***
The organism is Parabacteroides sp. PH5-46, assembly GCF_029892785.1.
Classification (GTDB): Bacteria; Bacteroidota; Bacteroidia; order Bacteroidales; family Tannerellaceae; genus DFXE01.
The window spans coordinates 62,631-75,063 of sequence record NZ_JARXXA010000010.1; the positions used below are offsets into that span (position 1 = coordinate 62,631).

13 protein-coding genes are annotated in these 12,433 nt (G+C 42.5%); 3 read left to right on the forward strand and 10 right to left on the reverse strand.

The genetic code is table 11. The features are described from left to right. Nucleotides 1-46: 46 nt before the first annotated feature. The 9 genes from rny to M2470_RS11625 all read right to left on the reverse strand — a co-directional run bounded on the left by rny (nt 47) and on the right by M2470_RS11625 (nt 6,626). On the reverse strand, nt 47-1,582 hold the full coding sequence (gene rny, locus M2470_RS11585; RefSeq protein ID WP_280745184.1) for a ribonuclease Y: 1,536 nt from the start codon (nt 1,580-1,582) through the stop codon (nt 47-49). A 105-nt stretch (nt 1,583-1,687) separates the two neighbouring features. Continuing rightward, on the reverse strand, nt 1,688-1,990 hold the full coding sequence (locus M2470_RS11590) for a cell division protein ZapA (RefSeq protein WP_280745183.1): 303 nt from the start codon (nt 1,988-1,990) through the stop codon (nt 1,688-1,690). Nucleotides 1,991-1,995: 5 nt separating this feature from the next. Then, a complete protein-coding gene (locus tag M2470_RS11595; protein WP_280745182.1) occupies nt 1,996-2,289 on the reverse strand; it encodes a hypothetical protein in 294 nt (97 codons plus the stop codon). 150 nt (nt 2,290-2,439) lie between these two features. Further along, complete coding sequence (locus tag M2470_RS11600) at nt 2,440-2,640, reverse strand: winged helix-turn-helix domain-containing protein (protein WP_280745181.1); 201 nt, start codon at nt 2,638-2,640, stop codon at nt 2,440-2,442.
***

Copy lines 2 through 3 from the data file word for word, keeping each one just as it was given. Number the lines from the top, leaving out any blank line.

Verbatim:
Classification (GTDB): Bacteria; Bacteroidota; Bacteroidia; order Bacteroidales; family Tannerellaceae; genus DFXE01.
The window spans coordinates 62,631-75,063 of sequence record NZ_JARXXA010000010.1; the positions used below are offsets into that span (position 1 = coordinate 62,631).